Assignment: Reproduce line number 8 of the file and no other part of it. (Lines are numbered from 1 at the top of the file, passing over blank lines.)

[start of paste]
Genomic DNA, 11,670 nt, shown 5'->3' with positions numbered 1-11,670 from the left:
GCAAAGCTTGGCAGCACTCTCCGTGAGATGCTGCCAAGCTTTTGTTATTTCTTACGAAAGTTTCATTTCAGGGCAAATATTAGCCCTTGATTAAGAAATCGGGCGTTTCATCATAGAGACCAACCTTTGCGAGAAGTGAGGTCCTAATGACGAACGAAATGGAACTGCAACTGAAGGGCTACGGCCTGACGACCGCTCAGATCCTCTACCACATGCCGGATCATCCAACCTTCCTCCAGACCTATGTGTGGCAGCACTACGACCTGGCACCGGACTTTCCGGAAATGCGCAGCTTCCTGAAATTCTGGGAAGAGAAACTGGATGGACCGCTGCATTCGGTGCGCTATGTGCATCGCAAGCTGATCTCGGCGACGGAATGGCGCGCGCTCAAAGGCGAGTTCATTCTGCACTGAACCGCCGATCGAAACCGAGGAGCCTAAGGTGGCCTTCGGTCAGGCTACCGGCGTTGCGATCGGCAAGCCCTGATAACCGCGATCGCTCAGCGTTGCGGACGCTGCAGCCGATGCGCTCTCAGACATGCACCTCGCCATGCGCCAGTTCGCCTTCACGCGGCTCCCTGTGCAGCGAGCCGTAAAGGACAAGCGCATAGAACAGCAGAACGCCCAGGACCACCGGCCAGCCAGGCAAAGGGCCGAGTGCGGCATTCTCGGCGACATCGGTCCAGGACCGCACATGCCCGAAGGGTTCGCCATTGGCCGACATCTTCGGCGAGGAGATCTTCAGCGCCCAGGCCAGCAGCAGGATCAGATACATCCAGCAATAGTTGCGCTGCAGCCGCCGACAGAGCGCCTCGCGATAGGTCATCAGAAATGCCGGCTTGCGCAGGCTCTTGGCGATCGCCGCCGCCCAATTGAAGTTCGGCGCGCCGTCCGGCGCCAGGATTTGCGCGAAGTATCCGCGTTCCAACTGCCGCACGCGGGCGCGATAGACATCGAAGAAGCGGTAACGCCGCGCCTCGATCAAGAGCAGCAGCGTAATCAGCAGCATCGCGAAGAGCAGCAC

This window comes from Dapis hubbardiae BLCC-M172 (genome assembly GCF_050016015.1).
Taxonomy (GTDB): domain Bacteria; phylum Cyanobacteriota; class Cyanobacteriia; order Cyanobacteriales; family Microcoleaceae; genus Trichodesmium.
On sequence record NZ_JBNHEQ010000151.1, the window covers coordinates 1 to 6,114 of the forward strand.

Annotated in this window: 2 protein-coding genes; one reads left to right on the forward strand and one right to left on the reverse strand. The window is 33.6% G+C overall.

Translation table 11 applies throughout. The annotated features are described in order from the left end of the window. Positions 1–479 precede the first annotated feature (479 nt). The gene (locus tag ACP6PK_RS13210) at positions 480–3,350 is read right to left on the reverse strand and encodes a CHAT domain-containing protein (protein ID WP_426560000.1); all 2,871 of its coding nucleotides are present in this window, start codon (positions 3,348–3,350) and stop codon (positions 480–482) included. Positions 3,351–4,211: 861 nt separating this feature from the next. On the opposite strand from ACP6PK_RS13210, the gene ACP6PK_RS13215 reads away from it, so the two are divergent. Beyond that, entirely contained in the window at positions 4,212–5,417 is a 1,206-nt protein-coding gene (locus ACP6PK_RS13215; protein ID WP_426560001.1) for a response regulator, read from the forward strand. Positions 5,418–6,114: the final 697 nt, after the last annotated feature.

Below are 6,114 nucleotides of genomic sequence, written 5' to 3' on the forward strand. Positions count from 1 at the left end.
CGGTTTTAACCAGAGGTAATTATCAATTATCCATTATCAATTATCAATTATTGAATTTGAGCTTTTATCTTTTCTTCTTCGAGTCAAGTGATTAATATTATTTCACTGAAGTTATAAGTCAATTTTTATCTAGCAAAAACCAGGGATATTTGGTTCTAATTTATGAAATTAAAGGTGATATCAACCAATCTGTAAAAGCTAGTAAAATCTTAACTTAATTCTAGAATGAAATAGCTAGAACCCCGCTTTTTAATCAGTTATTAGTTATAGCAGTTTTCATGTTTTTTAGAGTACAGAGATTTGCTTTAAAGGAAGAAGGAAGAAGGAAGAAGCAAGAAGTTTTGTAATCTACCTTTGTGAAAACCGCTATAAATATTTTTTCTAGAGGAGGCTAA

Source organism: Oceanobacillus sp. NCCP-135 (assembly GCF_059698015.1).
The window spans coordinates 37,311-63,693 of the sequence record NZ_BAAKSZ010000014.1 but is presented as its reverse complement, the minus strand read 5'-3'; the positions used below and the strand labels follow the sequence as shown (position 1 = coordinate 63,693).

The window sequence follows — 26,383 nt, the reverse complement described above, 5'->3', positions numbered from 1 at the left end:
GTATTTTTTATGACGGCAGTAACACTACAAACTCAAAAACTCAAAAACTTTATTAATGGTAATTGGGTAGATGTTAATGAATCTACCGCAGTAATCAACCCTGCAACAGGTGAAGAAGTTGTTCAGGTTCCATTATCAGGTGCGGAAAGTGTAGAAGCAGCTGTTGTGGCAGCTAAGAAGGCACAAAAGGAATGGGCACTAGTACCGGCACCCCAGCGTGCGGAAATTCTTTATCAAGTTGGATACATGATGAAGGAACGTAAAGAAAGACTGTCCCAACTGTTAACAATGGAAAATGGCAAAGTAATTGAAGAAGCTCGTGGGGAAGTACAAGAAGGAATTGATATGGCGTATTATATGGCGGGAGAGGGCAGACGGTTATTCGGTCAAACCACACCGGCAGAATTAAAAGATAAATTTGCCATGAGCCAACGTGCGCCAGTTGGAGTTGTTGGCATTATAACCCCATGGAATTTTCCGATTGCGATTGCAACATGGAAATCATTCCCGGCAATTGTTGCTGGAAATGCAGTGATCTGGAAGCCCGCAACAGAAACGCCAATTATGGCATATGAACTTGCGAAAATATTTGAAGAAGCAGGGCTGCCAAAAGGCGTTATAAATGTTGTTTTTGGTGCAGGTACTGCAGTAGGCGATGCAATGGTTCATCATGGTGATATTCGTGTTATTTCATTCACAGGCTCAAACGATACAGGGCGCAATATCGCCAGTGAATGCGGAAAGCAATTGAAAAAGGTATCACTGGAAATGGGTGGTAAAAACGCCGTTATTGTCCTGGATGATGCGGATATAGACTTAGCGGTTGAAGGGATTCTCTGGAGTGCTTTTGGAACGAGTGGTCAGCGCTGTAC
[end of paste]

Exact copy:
Below are 6,114 nucleotides of genomic sequence, written 5' to 3' on the forward strand. Positions count from 1 at the left end.